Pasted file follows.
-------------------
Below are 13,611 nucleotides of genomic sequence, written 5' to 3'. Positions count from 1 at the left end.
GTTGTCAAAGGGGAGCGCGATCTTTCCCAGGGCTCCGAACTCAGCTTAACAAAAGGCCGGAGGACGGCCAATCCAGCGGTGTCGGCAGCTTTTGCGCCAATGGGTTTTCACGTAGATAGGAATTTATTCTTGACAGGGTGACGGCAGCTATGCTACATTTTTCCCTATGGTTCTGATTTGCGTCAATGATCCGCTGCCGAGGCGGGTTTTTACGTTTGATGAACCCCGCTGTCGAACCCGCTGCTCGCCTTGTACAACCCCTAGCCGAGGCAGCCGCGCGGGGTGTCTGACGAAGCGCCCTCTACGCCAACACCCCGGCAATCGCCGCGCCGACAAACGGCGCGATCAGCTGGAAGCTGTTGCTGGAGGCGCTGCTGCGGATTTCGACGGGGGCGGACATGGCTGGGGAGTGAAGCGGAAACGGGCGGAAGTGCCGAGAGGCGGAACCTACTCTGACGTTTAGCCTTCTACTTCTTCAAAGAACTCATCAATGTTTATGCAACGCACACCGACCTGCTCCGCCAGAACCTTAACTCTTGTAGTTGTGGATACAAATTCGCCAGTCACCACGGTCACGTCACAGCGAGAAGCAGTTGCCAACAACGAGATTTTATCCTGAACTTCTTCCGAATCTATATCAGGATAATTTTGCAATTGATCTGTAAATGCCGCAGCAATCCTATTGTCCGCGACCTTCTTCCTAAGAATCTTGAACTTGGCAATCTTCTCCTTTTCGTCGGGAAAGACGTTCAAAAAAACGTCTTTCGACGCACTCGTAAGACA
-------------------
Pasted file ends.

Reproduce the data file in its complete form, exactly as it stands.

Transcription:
Below are 13,611 nucleotides of genomic sequence, written 5' to 3'. Positions count from 1 at the left end.
GTTGTCAAAGGGGAGCGCGATCTTTCCCAGGGCTCCGAACTCAGCTTAACAAAAGGCCGGAGGACGGCCAATCCAGCGGTGTCGGCAGCTTTTGCGCCAATGGGTTTTCACGTAGATAGGAATTTATTCTTGACAGGGTGACGGCAGCTATGCTACATTTTTCCCTATGGTTCTGATTTGCGTCAATGATCCGCTGCCGAGGCGGGTTTTTACGTTTGATGAACCCCGCTGTCGAACCCGCTGCTCGCCTTGTACAACCCCTAGCCGAGGCAGCCGCGCGGGGTGTCTGACGAAGCGCCCTCTACGCCAACACCCCGGCAATCGCCGCGCCGACAAACGGCGCGATCAGCTGGAAGCTGTTGCTGGAGGCGCTGCTGCGGATTTCGACGGGGGCGGACATGGCTGGGGAGTGAAGCGGAAACGGGCGGAAGTGCCGAGAGGCGGAACCTACTCTGACGTTTAGCCTTCTACTTCTTCAAAGAACTCATCAATGTTTATGCAACGCACACCGACCTGCTCCGCCAGAACCTTAACTCTTGTAGTTGTGGATACAAATTCGCCAGTCACCACGGTCACGTCACAGCGAGAAGCAGTTGCCAACAACGAGATTTTATCCTGAACTTCTTCCGAATCTATATCAGGATAATTTTGCAATTGATCTGTAAATGCCGCAGCAATCCTATTGTCCGCGACCTTCTTCCTAAGAATCTTGAACTTGGCAATCTTCTCCTTTTCGTCGGGAAAGACGTTCAAAAAAACGTCTTTCGACGCACTCGTAAGACA